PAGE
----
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June 8th, 2012
Post-conflict investing may deliver peace dividend
By Thomas Kostigen
SANTA MONICA, Calif. (MarketWatch) — There is great opportunity for huge rewards by investing in post-conflict zones. Besides making money, these investments can make the world a whole lot safer.
Post-conflict zones are places that have gone through war, revolution, or civil unrest — places where there is lingering political uncertainty and where the environment is fragile.
Here’s why investing in such “difficult” areas is so important: “Economic development is a critical component of promoting stability and U.S. security interests, particularly in conflict and post-conflict zones,” the Council on Foreign Relations argued in a working paper on the issue released last month. “Reviving institutions and rebuilding an economic base are among the first priorities after fighting ends and reconstruction begins.”
According to the U.S. Agency for International Development, negative economic shocks of just 5% can increase the risk of a civil war by as much as 50%. The CFR noted that means donor assistance, which can account for 20% to as much as 97% of a country’s gross domestic product “is unsustainable in the long term.”
Far better, it says, is to build local business capacity and support home-grown entrepreneurs who can help curb this risk.
“Research from Iraq has found that labor-generating reconstruction programs can reduce violence during insurgencies, with a 10% increase in labor-related spending associated with a 10% decrease in violence,” the CFR says. It quotes Shari Berenbach, director of the Office of Microenterprise Development at USAID, as saying the development of “private enterprise is an important stabilizing force,” particularly for countries suffering from the political uncertainty and civil unrest that often characterizes the post-conflict period.
Moreover, there is money to be made.
A report released this week by Wharton’s “Knowledge” publication says, “Whether investing through traditional mutual funds or aggressively deal-by-deal, global investors are increasingly seeing Africa as the next horizon of opportunity. Six of the world’s 10 fastest growing economies over the past decade were in Africa. Africa’s middle class, already spending as much as US$680 billion annually, is projected to grow to 1.1 billion by 2060, up from 355 million in 2010. This year alone, Africa’s economy is expected to grow at a rate close to 6%. For global investors, Africa’s impressive growth has made it a necessary part of their portfolio.” Read more about Wharton’s report.
And that’s just Africa, never mind the Middle East and other post-conflict zones.
Last year, Wharton, the well-known business and finance school, also held a panel on “The Frontier of the Frontier: Investing and Building Businesses in Post-Conflict Countries” at its Africa Business Forum, which explored different ways investors can get involved in Africa’s growing frontier markets. The panel found that 158 pension and insurance funds, hedge funds, wealth managers and private banks said they would explore investment in Africa sometime within the next decade, and one third of investors surveyed said that they planned to put at least 5% of their fund value into Africa by 2016.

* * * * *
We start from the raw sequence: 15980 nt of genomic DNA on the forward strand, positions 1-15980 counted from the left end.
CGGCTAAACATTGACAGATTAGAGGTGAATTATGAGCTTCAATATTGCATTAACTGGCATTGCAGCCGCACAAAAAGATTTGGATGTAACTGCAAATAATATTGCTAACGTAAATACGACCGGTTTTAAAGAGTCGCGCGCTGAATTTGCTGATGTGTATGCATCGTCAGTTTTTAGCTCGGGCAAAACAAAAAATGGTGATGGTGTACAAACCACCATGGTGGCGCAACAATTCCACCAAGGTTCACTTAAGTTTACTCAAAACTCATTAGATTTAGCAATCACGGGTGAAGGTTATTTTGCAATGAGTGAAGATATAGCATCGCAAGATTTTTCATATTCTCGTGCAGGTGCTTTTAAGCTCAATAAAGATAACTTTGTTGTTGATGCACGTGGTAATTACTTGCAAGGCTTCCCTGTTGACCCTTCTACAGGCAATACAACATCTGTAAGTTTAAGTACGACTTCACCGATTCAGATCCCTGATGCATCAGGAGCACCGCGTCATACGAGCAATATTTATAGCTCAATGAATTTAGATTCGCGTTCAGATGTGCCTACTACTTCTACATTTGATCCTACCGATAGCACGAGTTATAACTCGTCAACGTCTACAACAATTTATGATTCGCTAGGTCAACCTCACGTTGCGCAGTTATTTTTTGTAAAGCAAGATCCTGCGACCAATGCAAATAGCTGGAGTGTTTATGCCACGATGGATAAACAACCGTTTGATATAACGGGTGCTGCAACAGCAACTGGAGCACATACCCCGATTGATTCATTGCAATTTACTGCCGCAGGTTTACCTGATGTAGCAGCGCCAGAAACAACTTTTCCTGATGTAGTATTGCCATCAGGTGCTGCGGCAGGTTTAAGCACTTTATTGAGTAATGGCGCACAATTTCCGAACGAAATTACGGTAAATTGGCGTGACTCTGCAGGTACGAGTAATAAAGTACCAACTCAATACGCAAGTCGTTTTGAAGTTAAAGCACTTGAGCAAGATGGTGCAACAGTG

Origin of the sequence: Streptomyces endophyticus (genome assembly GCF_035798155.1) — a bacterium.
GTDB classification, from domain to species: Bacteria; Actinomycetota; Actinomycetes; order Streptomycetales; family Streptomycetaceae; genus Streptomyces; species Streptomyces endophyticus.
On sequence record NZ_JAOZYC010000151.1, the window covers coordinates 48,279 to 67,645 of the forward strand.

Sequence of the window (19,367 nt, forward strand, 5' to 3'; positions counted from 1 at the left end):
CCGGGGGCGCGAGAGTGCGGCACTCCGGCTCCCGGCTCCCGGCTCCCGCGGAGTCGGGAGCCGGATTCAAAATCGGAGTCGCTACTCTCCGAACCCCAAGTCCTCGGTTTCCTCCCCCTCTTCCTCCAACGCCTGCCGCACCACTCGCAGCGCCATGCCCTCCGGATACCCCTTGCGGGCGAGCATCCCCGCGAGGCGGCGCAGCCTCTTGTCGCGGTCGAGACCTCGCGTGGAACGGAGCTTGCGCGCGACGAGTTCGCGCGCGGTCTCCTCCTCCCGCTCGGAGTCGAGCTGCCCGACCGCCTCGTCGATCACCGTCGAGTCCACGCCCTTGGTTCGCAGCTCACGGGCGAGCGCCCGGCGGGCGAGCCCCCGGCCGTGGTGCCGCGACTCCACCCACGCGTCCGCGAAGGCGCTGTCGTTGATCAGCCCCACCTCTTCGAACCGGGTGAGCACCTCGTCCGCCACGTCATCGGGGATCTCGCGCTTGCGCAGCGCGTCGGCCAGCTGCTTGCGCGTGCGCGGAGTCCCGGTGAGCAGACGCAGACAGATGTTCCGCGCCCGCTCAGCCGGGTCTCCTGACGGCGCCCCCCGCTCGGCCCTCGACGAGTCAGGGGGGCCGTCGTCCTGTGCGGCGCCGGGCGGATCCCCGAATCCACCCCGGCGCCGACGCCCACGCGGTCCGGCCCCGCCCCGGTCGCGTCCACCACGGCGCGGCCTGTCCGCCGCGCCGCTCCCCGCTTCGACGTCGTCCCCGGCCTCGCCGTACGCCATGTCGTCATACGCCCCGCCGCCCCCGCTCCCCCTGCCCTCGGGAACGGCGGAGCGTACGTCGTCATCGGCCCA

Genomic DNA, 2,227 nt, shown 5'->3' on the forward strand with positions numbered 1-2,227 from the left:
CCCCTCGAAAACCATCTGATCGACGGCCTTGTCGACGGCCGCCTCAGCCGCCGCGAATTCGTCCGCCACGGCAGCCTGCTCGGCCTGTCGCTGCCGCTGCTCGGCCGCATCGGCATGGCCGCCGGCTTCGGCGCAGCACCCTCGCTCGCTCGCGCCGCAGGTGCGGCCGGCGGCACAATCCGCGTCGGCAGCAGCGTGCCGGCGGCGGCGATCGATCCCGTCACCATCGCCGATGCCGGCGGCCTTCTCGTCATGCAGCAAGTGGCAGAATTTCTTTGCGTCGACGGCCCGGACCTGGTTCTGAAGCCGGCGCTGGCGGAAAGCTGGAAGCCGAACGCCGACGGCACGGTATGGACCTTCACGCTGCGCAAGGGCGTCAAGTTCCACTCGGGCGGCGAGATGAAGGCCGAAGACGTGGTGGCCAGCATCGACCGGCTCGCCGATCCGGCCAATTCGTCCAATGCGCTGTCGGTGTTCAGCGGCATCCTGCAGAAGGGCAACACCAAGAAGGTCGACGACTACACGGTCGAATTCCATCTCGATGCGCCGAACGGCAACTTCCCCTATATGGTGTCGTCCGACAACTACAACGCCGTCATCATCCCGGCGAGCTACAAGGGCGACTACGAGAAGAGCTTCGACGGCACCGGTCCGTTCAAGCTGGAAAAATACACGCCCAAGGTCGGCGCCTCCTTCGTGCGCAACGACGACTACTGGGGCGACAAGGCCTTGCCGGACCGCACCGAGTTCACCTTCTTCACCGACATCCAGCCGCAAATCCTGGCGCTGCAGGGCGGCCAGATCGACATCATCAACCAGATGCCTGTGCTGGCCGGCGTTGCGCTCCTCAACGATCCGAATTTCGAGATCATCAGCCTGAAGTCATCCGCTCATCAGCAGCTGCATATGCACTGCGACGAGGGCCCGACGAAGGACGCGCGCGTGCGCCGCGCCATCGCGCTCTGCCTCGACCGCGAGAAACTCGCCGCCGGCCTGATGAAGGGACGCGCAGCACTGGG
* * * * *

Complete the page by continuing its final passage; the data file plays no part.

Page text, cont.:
Some investment managers are already entering the fray.
Take ManoCap. It is a private-equity fund manager that makes equity investments in small- to mid-cap enterprises in West Africa. ManoCap manages two funds: the Sierra Investment Fund and the ManoCap Soros Fund.
SIF is a multisector fund (excluding mining) that focuses on investing in Sierra Leone, Liberia and Ghana. The ManoCap Soros Fund invests in agribusiness and related services in Sierra Leone.
And make no mistake, these aren’t strictly do-good vehicles. “All things being equal, we will always prioritize a 70% IRR [internal rate of return] over a 20% IRR. Underlying the creation of our business is the belief that meeting development goals is impossible without investing in profitable businesses,” ManoCap states.
A quick look at Maplecroft’s Global Risk Atlas 2012 and it’s easy to spot the regions of extreme and high risk: they spread throughout Africa and spill into the Middle East, bleeding into Southeast Asia. See the Global Risk Atlas.
At one time this might have meant “stay away” but increasingly it’s cause for investment.
Indeed, more investors in post-conflict zones might just keep them that way and prevent more wars from erupting.
original source: http://www.marketwatch.com/story/post-conflict-investing-may-deliver-peace-dividend-2012-06-08